This study was conducted to determine how mapping departments within local and state government, education, non-profits and private industry use geographic information systems map data every day. In 2008, 312 respondents told how they use GIS.
Here are the top ten use-areas among the public and private sector:
For trains, planes and automobiles there are numerous government agencies, surveying and engineering firms, and community organizations who use the IndianaMap for proposed transportation routes, environmental assessments, infrastructure management, airport and roadway improvements, maintenance, accident locations, new facilities, emergency response and evacuation, state and federal reporting requirements, and system-wide transportation management
Public and private utilities use the IndianaMap in their customer billing systems, routing meter-reading and inspections, load-testing, infrastructure planning and improvement, “call before you dig” locations, and emergency response
03 Natural Resources
Public, private, and non-profit organizations use the IndianaMap on a daily basis to protect endangered species and habitat, manage natural resource exploration and exploitation, protect the public from natural hazards such as flooding and earthquakes, manage wildlife for hunting and fishing, maintain parks and facilities, and manage forests, fish and wildlife for the benefit of all Hoosiers
04 Economic Development
We may not know when the next major corporation is looking at Indiana for their new home, but with the IndianaMap they can quickly see why the Hoosier state stands out; Indiana’s economic developers use the IndianaMap to locate sites for potential development, plan tax incentive zones, clear regulatory requirements, help existing businesses, and attract new business for a growing economy
Whether used for preliminary survey work, evaluating impacts to home owners, or managing construction phases, the IndianaMap saves hundreds of thousands of dollars when new developments are planned, bridges built, levees are constructed, pipelines are routed, and much, much more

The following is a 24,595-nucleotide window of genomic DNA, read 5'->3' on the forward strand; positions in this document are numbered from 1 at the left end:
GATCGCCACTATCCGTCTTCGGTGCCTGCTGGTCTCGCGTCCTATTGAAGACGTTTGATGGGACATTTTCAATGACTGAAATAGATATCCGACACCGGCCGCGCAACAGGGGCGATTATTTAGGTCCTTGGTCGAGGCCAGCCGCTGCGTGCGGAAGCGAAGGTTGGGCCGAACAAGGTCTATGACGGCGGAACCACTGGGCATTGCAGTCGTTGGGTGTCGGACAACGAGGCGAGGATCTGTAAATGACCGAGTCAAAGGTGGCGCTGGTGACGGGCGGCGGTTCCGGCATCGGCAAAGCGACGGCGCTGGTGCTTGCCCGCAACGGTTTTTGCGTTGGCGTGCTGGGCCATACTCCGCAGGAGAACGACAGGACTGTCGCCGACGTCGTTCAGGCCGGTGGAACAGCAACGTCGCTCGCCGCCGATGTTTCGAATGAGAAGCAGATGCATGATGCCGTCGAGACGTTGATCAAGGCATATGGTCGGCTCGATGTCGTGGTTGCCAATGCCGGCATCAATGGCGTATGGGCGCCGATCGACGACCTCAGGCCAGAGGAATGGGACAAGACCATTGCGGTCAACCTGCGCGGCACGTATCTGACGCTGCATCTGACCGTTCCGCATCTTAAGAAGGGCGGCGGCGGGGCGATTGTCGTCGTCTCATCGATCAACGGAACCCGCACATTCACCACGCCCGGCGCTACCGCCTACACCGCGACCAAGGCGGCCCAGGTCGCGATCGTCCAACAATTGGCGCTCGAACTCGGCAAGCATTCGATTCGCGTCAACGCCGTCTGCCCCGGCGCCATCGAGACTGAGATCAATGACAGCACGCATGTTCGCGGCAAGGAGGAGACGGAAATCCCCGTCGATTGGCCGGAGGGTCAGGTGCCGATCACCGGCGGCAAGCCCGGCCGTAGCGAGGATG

06 Planning/Land Use
Communities and planning organizations use the IndianaMap to visualize land use patterns and trends, zoning, plan developments, acquire state and federal grants, and improve quality of life factors as part of “smart growth” initiatives; developers, assessors, and real estate professionals use it to look at current the landscape and changes over time
From bridges to telecommunications, communities use the IndianaMap to assess and maintain their infrastructure, including Governmental Accounting Standards Board (GASB) reporting requirements
Government agencies entrusted with the responsibility of protecting our environment use the IndianaMap to track and manage regulated facilities and on-the-ground hazards, improve the environment through remediation, conservation, and preservation, and to communicate with citizens; private and non-profit organizations use the same consistent map information for conservation and preservation, and to assure environmental compliance within areas of new development, existing sites, and areas of concern
From flooding, to community growth, to modernizing outdated sewer overflows and protecting public health, utilities and communities use the IndianaMap to see where the water goes and manage the impact of that flow
10 Public Safety
The IndianaMap saves lives—it helps quickly get emergency responders to where they need to go; as an interoperable communications tool it is used for community preparedness, examining locations of shelters, warning sirens, population concentrations, critical infrastructure, and local resources; it is used by police, fire, hospital, health departments, Indiana National Guard, homeland security, Federal Emergency Management Agency (FEMA), Civil Air Patrol, the Red Cross, and others for all phases of disaster response and recovery; it is used daily as police patrol our streets and fight crime; it is used by corrections personnel to track geographic-restrictions and compliance of sex and violent offenders.
For more information, view the complete report (3.4MB PDF).